The Museum has around 27 carved stone balls in its collection which provides a cross section of all the types. Eleven types have been identified according to their decoration and more information on the types is available.
Marshall's study has been used to group the balls into types. Her paper can be found at Marshall D 1976 "Carved Stone Balls", Proc Soc Antiq Scot (1976-7) 40 -72, and also provides an extensive bibliography.
Carved Stone Balls are petrospheres, usually round and rarely oval. They have from 3 to 160 protruding knobs on the surface. Their size is fairly uniform, they date from the late Neolithic to possibly the Iron Age and are mainly found in Scotland. They range from no ornamentation (apart from the knobs) to extensive and highly varied engravings.
 Age and distributionCarved Stone Balls are around 4000 years old, coming from the late Neolithic / Bronze Age.
Nearly all have been found in north-east Scotland, the majority in Aberdeenshire, the fertile land lying to the east of the Grampian Mountains. A similar distribution to that of Pictish symbols led to the early suggestion that Carved Stone Balls are Pictish artefacts. The core distribution also reflects that of the Recumbent stone circles. As objects they are very easy to transport and a few have been found on Iona, Skye, Harris, Uist, Lewis, Arran, Hawick, Wigtownshire and fifteen from Orkney. Outside Scotland examples have been found in Ireland at Ballymena, and in England at Durham, Cumbria, Lowick and Bridlington. The larger (90mm diameter) balls are all from Aberdeenshire, bar one from Newburgh in Fife.
In the late 1970s a total of 387 had been recorded. Of these, by far the greatest concentration (169) was found in Aberdeenshire. By 1983 the number had risen to 411.
 Archaeological contextMany of the balls have not had their discovery site recorded and most are found as a result of agricultural activity. Five were found at Skara Brae village and one at the Dunadd hillfort. The distribution of the balls is similar to that of mace-heads, which were both weapons and prestige objects used in ceremonial situations. The lack of context is likely to distort the interpretation. Random finds are only likely to have been picked up and entered a collection if they were aesthetically appealing. Damaged and plain balls were less likely to find a market than decorated examples so some more decorated examples might be fraudulent.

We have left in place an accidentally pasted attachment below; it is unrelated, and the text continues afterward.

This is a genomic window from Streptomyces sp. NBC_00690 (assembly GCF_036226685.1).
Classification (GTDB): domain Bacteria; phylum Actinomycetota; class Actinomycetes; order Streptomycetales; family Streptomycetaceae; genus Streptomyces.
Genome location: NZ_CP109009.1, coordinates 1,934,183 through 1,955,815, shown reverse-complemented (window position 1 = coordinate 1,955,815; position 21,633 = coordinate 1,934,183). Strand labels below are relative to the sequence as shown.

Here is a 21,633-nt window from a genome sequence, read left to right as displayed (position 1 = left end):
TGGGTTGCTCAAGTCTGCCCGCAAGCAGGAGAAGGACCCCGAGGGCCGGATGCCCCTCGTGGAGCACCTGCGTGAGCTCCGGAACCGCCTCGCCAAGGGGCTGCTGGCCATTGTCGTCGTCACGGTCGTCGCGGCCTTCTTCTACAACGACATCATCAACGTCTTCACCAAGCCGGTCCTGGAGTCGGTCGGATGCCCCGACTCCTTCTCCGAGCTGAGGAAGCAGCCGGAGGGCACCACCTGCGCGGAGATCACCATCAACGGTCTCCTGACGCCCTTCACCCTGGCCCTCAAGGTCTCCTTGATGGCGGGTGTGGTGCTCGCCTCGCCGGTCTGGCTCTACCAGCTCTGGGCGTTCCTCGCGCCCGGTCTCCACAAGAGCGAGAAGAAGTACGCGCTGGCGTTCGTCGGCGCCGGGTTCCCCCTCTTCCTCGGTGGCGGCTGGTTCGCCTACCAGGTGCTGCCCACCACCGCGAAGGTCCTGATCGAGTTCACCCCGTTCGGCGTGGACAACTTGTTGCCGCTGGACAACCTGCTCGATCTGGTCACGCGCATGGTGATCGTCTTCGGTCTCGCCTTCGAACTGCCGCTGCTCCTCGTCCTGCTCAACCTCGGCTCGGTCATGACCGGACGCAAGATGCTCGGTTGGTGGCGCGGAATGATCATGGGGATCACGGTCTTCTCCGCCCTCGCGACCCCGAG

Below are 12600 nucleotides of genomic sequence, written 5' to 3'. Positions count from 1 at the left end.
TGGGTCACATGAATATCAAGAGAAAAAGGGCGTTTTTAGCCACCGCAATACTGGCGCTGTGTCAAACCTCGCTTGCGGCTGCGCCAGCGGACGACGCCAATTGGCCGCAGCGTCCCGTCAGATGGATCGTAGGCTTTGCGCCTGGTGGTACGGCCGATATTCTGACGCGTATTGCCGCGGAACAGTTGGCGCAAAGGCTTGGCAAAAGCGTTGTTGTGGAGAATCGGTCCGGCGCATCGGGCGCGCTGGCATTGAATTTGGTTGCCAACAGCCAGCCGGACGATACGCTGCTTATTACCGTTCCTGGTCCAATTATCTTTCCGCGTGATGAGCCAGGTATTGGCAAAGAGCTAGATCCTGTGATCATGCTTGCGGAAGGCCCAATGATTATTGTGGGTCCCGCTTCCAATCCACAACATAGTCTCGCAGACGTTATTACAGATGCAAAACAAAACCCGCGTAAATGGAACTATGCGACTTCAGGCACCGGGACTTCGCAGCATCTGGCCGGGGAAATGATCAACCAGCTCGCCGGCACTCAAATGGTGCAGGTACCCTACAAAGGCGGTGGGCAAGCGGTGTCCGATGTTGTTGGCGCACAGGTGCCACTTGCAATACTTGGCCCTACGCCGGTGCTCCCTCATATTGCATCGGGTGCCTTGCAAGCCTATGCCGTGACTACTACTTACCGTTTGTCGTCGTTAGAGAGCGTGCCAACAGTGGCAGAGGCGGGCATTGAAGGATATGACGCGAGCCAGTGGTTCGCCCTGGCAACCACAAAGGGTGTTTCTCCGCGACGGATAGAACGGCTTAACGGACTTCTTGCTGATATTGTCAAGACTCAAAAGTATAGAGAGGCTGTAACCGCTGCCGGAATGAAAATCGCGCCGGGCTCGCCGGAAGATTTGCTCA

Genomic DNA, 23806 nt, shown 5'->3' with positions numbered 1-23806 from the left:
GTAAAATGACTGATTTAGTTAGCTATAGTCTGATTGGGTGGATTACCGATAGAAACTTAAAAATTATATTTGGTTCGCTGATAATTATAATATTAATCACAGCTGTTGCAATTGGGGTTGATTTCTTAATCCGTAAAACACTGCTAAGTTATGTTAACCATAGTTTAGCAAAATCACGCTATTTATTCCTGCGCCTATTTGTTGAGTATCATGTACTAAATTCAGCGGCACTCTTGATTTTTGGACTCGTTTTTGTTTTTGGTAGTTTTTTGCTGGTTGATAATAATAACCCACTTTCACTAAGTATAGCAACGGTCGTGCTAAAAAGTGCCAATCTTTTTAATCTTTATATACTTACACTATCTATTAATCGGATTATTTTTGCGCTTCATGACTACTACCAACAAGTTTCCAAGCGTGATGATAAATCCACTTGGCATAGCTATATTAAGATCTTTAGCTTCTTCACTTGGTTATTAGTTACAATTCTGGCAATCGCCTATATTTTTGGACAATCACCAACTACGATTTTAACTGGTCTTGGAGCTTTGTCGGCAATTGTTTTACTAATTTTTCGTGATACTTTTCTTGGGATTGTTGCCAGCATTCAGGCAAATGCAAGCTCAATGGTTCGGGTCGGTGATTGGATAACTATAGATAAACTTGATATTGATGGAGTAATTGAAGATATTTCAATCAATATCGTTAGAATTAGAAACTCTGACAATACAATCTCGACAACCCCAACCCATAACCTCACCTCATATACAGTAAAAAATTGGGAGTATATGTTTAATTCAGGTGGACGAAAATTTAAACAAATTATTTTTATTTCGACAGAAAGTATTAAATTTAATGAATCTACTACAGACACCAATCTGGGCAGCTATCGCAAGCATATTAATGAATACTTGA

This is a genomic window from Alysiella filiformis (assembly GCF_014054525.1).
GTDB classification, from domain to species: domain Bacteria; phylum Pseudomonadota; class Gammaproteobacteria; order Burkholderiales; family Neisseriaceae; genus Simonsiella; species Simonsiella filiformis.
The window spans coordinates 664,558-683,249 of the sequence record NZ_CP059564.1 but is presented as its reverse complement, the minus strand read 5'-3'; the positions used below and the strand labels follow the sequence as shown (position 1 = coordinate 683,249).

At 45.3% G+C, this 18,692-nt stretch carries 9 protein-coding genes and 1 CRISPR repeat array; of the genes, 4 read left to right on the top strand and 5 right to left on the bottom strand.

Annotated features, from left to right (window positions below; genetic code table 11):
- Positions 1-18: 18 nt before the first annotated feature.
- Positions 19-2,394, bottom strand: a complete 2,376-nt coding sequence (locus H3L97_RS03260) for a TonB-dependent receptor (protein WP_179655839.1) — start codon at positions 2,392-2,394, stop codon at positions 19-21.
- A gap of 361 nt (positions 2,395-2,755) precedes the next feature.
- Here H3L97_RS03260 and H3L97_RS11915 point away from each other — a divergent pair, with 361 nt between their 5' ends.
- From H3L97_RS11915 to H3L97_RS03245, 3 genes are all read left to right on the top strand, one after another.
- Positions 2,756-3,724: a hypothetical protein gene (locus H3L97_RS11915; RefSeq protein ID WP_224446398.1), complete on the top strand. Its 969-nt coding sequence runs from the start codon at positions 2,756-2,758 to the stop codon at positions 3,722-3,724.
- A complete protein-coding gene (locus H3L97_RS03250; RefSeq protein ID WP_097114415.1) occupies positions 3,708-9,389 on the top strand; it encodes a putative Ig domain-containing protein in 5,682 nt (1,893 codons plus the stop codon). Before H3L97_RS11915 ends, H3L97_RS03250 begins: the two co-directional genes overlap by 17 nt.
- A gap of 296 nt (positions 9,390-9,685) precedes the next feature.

Physical characteristics
 MaterialsMany are said to be made of "greenstone", but this is a general term for all varieties of dark, greenish igneous rocks, including diorites, serpentinite, and altered basalts. Forty-three are sandstone, including Old Red Sandstone, 26 greenstone and 12 quartzite. Nine were serpentinite and these had been carved. Some were made of gabbro, and a difficult material to carve. Round and oval natural shaped sandstones are sometimes found. Examples made from Hornblende gneiss and granitic gneiss were noted, both very difficult stone to work. Granitic rocks were also used and the famous Towie example may be serpentinised picrite. The highly ornamented examples were mainly made of sandstone or serpentine. A significant number[quantify] have not as yet been fully inspected or tested to ascertain their composition.
 Experimental archaeologyUsing authentic manufacturing techniques (pecking and grinding), full replicas have been made by a researcher at the University of Exeter. It was shown that they could be made using prehistoric technology with no recourse to the use of metal tools.
 Size, shape and knobsOf the 387 known carved stone balls, 375 are about 70 mm in diameter, but twelve are known with a diamter of 90 – 114 mm. Only 7 are oval. They are therefore about the size of tennis balls or oranges.
Nearly half have 6 knobs, 3 have 3 knobs, 43 have 4 knobs, 3 have 5 knobs, 18 have 7 knobs, 9 have 8 knobs, 3 have 9 knobs, 52 have between 10 and 55 knobs and finally 14 have between 70 and 160 knobs.